Oct. 4, 2017
W. Fitzhugh Brundage is not a political commentator and doesn’t want to become one. The chair of UNC’s history department is given to long pauses and carefully chosen words. But as a scholar of Southern...Read More
Sept. 14, 2017
The children of undocumented immigrants who can get into Carolina have been welcome here. The out-of-state tuition rate makes paying for it tough, and now their special status could be taken away. by Barry...Read More
Jonathan Sarna, a noted American Judaism scholar and Brandeis University professor, is among the speakers in the second-annual Carolina Center for Jewish Studies Lecture Series, which runs through Nov. 9 with a total of four free lectures held at the Hanes Arts Center Auditorium. Sarna also is the scholar-in-residence and chief historian of the national project, “Celebrate 350: Jewish Life in American, 1654-2004.”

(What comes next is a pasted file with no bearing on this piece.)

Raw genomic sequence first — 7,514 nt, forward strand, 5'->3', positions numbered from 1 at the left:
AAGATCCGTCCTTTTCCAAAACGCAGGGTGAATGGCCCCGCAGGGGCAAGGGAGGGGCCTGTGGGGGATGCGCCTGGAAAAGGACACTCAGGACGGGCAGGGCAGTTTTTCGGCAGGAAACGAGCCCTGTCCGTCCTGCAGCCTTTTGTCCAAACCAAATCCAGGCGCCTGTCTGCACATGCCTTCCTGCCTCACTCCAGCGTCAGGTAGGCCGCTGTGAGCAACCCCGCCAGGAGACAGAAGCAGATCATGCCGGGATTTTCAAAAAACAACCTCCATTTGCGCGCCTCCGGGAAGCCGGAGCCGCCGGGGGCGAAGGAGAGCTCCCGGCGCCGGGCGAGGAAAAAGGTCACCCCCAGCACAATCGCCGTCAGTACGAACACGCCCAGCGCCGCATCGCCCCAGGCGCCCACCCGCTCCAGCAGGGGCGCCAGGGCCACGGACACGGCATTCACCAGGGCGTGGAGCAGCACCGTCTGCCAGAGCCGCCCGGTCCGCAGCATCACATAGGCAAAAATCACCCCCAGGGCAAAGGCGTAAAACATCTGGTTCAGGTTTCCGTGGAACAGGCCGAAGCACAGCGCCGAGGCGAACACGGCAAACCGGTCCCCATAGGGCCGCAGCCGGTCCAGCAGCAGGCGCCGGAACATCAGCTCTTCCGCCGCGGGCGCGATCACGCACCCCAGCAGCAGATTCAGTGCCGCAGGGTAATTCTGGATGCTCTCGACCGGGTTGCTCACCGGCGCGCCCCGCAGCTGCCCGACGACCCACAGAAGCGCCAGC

In the second quarter of the 19th century, Jews, many of them young, dissatisfied with the Jewish “establishment” and fearful that Judaism would not continue unless it changed, produced a religious revolution that overthrew the synagogue-communities of the colonial era and replaced a monolithic Judaism with one that was much more democratic, free, diverse and competitive. Sarna will explore the emergence of this American Judaism in the Kaplan-Brauer Lectureship on the Contribution of Judaism to Civilization, Oct. 4 at 7:30 p.m.
Other upcoming lectures in the series include:
All lectures are free and open to the public. For more information, visit ccjs.unc.edu or call (919) 843-9160.